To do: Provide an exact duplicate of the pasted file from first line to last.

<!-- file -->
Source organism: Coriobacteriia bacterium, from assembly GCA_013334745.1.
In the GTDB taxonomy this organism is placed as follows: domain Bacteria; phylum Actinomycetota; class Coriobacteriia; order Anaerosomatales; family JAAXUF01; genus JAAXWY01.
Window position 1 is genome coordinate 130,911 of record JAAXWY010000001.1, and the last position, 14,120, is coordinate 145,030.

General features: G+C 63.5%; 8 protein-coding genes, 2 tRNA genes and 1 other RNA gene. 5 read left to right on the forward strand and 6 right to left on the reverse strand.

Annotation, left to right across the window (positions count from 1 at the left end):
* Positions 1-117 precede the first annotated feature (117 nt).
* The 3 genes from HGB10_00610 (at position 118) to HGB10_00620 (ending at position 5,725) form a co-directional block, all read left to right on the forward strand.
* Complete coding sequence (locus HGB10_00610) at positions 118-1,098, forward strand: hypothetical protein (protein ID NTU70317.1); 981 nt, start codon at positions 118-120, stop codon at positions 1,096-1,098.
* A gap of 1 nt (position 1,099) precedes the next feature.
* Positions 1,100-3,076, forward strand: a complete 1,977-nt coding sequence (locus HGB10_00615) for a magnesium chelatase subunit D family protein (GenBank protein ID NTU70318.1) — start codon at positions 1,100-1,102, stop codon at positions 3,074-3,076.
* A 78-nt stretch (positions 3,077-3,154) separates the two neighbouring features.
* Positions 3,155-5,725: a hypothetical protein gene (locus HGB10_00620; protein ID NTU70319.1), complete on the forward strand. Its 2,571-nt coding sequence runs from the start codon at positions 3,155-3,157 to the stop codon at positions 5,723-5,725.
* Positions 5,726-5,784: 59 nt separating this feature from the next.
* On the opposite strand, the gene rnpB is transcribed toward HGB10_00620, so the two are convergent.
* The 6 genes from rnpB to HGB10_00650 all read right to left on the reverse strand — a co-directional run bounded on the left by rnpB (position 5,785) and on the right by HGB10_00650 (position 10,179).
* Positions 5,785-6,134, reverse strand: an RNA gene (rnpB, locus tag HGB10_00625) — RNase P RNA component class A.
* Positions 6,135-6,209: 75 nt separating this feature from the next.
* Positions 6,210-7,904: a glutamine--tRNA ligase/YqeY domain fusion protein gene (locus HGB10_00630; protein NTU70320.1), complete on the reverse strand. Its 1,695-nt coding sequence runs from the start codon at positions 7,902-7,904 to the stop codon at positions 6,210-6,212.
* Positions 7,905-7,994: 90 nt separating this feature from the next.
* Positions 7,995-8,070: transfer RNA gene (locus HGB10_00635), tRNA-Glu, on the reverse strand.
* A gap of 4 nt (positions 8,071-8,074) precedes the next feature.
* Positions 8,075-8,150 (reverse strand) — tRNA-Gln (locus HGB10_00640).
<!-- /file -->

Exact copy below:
Source organism: Coriobacteriia bacterium, from assembly GCA_013334745.1.
In the GTDB taxonomy this organism is placed as follows: domain Bacteria; phylum Actinomycetota; class Coriobacteriia; order Anaerosomatales; family JAAXUF01; genus JAAXWY01.
Window position 1 is genome coordinate 130,911 of record JAAXWY010000001.1, and the last position, 14,120, is coordinate 145,030.

General features: G+C 63.5%; 8 protein-coding genes, 2 tRNA genes and 1 other RNA gene. 5 read left to right on the forward strand and 6 right to left on the reverse strand.

Annotation, left to right across the window (positions count from 1 at the left end):
* Positions 1-117 precede the first annotated feature (117 nt).
* The 3 genes from HGB10_00610 (at position 118) to HGB10_00620 (ending at position 5,725) form a co-directional block, all read left to right on the forward strand.
* Complete coding sequence (locus HGB10_00610) at positions 118-1,098, forward strand: hypothetical protein (protein ID NTU70317.1); 981 nt, start codon at positions 118-120, stop codon at positions 1,096-1,098.
* A gap of 1 nt (position 1,099) precedes the next feature.
* Positions 1,100-3,076, forward strand: a complete 1,977-nt coding sequence (locus HGB10_00615) for a magnesium chelatase subunit D family protein (GenBank protein ID NTU70318.1) — start codon at positions 1,100-1,102, stop codon at positions 3,074-3,076.
* A 78-nt stretch (positions 3,077-3,154) separates the two neighbouring features.
* Positions 3,155-5,725: a hypothetical protein gene (locus HGB10_00620; protein ID NTU70319.1), complete on the forward strand. Its 2,571-nt coding sequence runs from the start codon at positions 3,155-3,157 to the stop codon at positions 5,723-5,725.
* Positions 5,726-5,784: 59 nt separating this feature from the next.
* On the opposite strand, the gene rnpB is transcribed toward HGB10_00620, so the two are convergent.
* The 6 genes from rnpB to HGB10_00650 all read right to left on the reverse strand — a co-directional run bounded on the left by rnpB (position 5,785) and on the right by HGB10_00650 (position 10,179).
* Positions 5,785-6,134, reverse strand: an RNA gene (rnpB, locus tag HGB10_00625) — RNase P RNA component class A.
* Positions 6,135-6,209: 75 nt separating this feature from the next.
* Positions 6,210-7,904: a glutamine--tRNA ligase/YqeY domain fusion protein gene (locus HGB10_00630; protein NTU70320.1), complete on the reverse strand. Its 1,695-nt coding sequence runs from the start codon at positions 7,902-7,904 to the stop codon at positions 6,210-6,212.
* Positions 7,905-7,994: 90 nt separating this feature from the next.
* Positions 7,995-8,070: transfer RNA gene (locus HGB10_00635), tRNA-Glu, on the reverse strand.
* A gap of 4 nt (positions 8,071-8,074) precedes the next feature.
* Positions 8,075-8,150 (reverse strand) — tRNA-Gln (locus HGB10_00640).